How the Katana Sword is Created

The Katana is the sword of choice for Samurai, the military nobility of feudal Japan (1185-1600) up through the Edo period (1603-1868). Known for their upward-facing cutting edge and ability to draw and cut with a single motion, it is also prized for its artistic qualities found in its fittings.

The smiths of the katana create it from a combination of high- and low-carbon steels called tamahagane. These are fired at high temperatures in a traditional smelting process that results in multiple layers of metal with differing carbon concentrations. This allows the back edge and core to contract more freely than the blade, resulting in the characteristic curved shape of a katana.

Once the steel has reached its critical temperature, it is pulled from the fire and plunged into a trough of water in a rapid cool down known as quenching. This allows the metallurgy of the sword to balance three conflicting characteristics: it must be hard enough to cut through iron and other tough materials, but also flexible enough to bend and absorb shock.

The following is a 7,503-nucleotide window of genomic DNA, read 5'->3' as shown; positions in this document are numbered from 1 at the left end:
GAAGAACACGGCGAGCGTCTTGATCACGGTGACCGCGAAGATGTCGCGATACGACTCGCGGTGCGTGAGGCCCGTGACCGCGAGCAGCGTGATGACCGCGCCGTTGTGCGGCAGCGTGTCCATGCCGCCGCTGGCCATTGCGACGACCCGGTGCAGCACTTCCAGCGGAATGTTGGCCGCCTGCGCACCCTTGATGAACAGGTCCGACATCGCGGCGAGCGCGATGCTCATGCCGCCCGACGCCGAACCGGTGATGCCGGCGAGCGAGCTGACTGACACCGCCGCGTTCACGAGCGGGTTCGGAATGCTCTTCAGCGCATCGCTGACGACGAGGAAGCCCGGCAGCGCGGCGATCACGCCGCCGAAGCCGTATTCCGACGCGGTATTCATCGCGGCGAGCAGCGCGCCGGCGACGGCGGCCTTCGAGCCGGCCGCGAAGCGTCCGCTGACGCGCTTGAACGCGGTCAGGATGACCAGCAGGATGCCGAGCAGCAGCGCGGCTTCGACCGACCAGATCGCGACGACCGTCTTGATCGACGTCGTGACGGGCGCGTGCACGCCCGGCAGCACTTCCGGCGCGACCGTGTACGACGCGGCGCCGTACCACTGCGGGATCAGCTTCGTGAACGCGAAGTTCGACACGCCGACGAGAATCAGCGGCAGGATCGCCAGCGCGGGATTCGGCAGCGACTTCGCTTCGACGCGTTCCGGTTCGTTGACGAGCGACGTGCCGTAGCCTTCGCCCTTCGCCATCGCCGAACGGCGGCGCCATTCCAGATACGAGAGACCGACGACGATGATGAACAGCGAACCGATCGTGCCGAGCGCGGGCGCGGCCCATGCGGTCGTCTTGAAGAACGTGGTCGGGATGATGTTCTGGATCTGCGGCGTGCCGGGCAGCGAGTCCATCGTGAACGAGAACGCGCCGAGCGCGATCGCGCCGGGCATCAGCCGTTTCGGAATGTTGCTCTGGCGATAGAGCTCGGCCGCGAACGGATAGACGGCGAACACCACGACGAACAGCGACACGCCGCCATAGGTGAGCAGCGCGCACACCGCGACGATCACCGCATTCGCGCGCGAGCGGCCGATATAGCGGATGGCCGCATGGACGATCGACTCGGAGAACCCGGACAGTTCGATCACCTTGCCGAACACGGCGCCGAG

The sword is then tempered to produce its hard spring temper and polished to a mirror finish, making it razor sharp. The handle is wrapped with ray skin and bound with silk or cotton cord. The scabbard is made of lacquered wood and can be as simple or ornate as the owner wishes. When properly maintained, a katana can last for generations. Manga Katana collection

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